How Ansible works: Scripts and Tower
Ansible uses Secure Socket Shell key pairs to connect to managed nodes, which are controlled from one central machine. Admins create a list of instructions in a playbook, which runs on nodes through modules that ensure the same actions occur the same way on every node. Admins can use the command-line interface and directly write YAML scripts, or move to Ansible Tower's GUI designed for large environments. Tower includes role-based access control and scheduling capabilities. Read Now
To save time and money, organizations use configuration management, automation and orchestration tools, such as Ansible, for DevOps workflows. Ansible is a simple tool that uses easy-to-read-and-write code languages to manage workloads on dynamic infrastructures without extra bells and whistles bogging down tool adoption.
For those new to configuration management, check out the beginning of this guide, which provides an introduction to Ansible for DevOps, including how it works and what it does.
Already familiar with Ansible and ready to start working in the tool? Jump past the Ansible basics, and read articles that go in to detail on how to write YAML scripts, set up configurations for different environments and create a playbook.
1Manage infrastructure configurations with Ansible
Ansible's structure consists of plays, which are grouped into playbooks that contain all of the necessary directions for any given workload or host setup. Plays can be as static or dynamic as admins need, through the use of modules and variables. Learn how to write the code that will set up Ansible for DevOps in your organization.
Write yourself into a YAML file
YAML is an easy-to-learn-and-read scripting language that many configuration management tools use to automate infrastructure workloads. Although seemingly straightforward, YAML can be challenging in its demand for exactitude: Each space, symbol and return must be placed correctly in order for YAML scripts to execute. Read Now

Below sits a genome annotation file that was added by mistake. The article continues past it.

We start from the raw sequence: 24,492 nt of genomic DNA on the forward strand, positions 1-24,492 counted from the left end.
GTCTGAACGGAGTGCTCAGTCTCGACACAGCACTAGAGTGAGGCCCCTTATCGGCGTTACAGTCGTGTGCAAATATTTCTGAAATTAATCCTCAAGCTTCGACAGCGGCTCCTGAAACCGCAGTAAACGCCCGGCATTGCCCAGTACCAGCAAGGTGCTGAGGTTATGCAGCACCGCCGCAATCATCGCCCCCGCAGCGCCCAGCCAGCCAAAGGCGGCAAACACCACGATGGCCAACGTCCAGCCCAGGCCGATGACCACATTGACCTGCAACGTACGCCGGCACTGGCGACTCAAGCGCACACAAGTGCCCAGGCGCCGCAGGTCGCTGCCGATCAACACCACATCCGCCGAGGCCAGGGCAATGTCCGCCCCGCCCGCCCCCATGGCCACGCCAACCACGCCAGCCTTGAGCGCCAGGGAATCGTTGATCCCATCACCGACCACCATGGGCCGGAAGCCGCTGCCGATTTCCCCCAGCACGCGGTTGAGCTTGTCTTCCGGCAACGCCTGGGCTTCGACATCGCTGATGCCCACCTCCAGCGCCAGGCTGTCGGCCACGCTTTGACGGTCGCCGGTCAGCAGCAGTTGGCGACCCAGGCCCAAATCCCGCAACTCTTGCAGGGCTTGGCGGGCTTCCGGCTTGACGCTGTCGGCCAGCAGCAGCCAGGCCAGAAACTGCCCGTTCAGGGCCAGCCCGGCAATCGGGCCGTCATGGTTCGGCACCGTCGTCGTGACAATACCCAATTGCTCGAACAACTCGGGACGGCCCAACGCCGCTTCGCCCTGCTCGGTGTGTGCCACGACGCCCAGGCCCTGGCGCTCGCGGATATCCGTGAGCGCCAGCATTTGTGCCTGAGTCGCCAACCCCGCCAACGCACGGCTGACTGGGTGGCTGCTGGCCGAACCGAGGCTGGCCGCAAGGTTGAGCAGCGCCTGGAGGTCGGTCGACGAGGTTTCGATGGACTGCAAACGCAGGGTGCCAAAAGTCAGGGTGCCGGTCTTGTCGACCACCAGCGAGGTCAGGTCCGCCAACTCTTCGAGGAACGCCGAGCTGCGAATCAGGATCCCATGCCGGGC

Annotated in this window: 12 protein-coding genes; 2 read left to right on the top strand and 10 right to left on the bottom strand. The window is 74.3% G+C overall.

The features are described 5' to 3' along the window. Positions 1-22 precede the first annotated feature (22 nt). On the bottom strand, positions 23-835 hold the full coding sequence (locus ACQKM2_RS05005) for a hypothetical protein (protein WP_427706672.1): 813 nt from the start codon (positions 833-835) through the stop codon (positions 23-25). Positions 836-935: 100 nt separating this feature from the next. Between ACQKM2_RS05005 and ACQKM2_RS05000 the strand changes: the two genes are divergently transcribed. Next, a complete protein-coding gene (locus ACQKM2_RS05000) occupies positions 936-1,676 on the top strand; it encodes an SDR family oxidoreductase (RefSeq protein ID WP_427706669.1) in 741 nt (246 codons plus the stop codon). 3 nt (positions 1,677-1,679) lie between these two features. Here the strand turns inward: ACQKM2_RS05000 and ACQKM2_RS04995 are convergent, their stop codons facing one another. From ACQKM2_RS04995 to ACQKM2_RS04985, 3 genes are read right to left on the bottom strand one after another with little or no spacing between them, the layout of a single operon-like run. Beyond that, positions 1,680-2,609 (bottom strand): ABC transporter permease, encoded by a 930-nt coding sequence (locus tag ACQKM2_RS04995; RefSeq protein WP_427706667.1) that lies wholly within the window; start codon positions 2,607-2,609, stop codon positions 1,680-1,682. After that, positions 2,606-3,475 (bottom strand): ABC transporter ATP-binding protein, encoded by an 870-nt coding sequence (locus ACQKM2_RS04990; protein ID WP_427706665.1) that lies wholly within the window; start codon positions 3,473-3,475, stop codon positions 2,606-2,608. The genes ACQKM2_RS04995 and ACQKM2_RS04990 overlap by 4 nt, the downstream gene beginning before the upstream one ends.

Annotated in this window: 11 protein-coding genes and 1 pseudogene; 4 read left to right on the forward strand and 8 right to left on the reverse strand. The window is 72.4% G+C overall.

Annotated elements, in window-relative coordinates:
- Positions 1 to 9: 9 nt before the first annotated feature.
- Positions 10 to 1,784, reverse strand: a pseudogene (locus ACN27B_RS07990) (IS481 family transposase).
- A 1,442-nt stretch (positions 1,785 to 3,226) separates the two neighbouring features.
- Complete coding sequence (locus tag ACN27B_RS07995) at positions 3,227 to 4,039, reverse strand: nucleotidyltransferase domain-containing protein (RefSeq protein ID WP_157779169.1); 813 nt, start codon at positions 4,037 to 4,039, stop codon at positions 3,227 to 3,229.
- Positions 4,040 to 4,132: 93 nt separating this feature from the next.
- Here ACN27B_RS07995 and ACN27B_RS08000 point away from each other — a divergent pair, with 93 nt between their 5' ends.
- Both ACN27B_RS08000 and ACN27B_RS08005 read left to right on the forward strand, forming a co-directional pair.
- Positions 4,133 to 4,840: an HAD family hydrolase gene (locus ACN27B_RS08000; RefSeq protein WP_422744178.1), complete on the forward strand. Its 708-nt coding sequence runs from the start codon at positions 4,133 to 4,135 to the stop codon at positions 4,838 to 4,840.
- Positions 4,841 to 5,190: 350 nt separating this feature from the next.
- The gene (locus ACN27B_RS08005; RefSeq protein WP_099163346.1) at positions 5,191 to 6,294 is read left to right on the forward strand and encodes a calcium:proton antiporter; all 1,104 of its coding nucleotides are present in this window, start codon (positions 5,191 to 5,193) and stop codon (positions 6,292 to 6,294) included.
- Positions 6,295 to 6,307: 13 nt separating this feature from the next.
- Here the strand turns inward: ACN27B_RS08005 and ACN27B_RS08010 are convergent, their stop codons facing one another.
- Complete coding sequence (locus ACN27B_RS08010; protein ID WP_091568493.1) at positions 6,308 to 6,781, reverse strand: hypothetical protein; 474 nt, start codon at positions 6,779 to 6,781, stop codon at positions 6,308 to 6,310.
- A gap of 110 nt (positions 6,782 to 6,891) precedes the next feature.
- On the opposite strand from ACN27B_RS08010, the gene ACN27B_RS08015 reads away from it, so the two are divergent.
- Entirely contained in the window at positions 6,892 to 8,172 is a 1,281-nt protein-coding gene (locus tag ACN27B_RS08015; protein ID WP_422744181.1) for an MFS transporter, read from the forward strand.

Gain Ansible playbook skills via useful examples
This article walks admins through how to write plays in YAML, as well as how to collect those plays into playbooks so that every machine is automated the same way every time. The YAML files that make up playbooks will feature include code, which brings the contents of an external file into this file; modules written in Python, such as yum and service, which provide flexibility; and variables, which refer to fixed or set information in the main Ansible file. Read Now
Variety is the spice of DevOps
YAML is beneficial for large and flexible environments because it enables controlled automation from a single, central host. Have a rapidly changing environment? Ansible's answer is the variable. Admins can use variables to point to static code, which can then be inserted into plays for various hosts depending upon the workload. Variables range from global all the way down through specific plays to specific hosts for heightened control. Read Now